In one scene, a Vought-themed amusement park is shown as some sort of “woke” parody with eateries such as “BLM Bites” and “Woke Wok”. Yes, the same Vought that excuses white supremacy and has a network that rivals Fox News. The same Vought that actively employs people who terrorize Black and brown neighborhoods. This is, of course, commentary on how companies are two-faced and pander to whatever will make them the most money, yet it is too far removed from reality to say anything substantial of its own. Tucker Carlson is not streaming on Disney+. There are insights to be made into the hypocrisies of specific companies or industries, but by lumping them together, nuance is lost. It’s just a blunt reminder, in the broadest of strokes, of the world we live in while trying to coax a chuckle from us. The talking points are not wrong, even if sometimes misaligned, and they’re fair to point out, although they’re nothing more than props.
There is a desire to view The Boys as “this is what the world would be like if superheroes were real.” That is not true. Like any other piece of superhero-themed media, it exists in fantasy. In this fantasy, people go splat like water balloons when they fall from a great height. The framework of the show is specific and purposeful, and it centers on violence. The Boys delights in violence, and even the most grotesque of sequences are framed with a perverse delight. If you’re into that, Season 3 is going to be great for you. There is some truly bizarre gore, and much of the violence is in-your-face loud. It’s also more sexual and graphic than in past seasons. If The Boys were more introspective, it could comment on its place as a piece of media that delights in violence in a broader context, yet it is not concerned with such questions. The violence is the definitive tone of the series, however, it exists to entertain rather than say anything. This is no surprise to returning audiences, but to new audiences… it is nasty.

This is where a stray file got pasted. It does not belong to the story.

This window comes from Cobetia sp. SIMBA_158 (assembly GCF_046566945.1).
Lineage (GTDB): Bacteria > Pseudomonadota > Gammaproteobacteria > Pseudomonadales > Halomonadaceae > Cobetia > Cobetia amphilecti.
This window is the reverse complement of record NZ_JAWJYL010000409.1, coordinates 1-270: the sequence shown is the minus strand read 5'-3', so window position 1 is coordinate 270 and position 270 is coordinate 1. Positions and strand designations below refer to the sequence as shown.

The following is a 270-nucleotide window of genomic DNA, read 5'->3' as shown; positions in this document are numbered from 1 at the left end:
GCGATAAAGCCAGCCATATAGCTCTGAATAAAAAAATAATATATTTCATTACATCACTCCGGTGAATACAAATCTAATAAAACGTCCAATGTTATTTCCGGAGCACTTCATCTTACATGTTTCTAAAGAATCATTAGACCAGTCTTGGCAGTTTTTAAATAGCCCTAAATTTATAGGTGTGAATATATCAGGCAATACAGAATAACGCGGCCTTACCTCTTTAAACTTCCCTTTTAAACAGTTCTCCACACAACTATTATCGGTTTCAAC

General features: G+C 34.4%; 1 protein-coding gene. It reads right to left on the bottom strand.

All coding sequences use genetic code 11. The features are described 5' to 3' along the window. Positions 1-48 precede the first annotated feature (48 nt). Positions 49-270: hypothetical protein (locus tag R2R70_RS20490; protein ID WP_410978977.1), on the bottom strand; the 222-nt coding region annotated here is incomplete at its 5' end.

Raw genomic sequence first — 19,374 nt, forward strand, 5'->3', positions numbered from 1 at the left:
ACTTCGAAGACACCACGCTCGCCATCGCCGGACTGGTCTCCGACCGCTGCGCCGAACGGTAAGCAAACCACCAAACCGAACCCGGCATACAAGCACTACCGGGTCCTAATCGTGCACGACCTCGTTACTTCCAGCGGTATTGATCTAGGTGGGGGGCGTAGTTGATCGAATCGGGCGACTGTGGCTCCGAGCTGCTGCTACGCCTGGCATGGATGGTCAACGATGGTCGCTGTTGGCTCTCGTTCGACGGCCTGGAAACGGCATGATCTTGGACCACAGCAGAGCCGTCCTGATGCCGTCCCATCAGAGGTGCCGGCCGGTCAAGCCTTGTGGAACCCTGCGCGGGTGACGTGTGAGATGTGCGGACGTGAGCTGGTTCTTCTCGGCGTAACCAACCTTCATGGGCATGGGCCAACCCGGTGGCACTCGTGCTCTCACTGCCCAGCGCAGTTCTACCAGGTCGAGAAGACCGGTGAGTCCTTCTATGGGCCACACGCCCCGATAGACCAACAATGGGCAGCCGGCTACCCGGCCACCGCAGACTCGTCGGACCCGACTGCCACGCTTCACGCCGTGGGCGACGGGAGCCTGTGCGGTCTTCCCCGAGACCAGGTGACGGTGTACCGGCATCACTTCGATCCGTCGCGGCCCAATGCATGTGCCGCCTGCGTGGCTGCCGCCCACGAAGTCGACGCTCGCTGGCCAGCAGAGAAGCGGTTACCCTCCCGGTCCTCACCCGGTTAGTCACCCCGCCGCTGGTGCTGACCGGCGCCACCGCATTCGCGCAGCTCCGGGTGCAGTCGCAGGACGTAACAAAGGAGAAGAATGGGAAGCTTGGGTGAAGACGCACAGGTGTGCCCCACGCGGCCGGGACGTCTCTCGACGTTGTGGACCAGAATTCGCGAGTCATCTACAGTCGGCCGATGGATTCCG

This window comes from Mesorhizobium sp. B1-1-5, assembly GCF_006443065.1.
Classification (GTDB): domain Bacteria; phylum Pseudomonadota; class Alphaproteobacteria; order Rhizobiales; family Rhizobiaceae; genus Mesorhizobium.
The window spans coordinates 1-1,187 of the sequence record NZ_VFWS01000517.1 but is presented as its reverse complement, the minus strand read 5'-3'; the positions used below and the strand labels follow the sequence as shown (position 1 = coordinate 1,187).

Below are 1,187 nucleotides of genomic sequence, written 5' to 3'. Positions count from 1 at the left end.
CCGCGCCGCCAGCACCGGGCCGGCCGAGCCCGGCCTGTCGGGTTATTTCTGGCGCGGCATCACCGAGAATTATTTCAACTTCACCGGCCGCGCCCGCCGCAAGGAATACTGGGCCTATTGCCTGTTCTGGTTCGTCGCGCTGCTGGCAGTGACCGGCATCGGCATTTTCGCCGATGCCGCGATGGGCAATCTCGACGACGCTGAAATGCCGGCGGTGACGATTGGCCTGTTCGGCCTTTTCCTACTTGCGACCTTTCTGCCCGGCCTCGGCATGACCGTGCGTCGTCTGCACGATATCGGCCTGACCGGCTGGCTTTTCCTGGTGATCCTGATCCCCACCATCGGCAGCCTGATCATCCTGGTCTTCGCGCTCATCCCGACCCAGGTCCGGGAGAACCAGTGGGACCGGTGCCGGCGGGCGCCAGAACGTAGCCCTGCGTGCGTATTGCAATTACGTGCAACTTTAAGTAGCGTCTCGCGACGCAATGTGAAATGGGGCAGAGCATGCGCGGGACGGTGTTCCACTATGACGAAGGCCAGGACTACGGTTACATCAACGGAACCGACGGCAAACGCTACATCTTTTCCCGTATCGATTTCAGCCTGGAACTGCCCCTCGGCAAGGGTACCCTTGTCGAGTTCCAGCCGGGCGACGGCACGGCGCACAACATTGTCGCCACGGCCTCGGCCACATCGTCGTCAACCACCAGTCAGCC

If you’ve enjoyed previous seasons of The Boys, you will enjoy this one as well. It follows the same trajectory, even if it loses a bit of steam and slows down as its schtick gets old. The series is still compelling though, and even as the characters venture into a more morally gray territory, they are still sympathetic. It understands itself as a cynical piece of work but has enough sense to highlight good people and understand that hope exists in the face of evil. All of the cast continue to give strong performances and fully sell us into the world of The Boys, as cartoonish, outlandish, and gross as it is.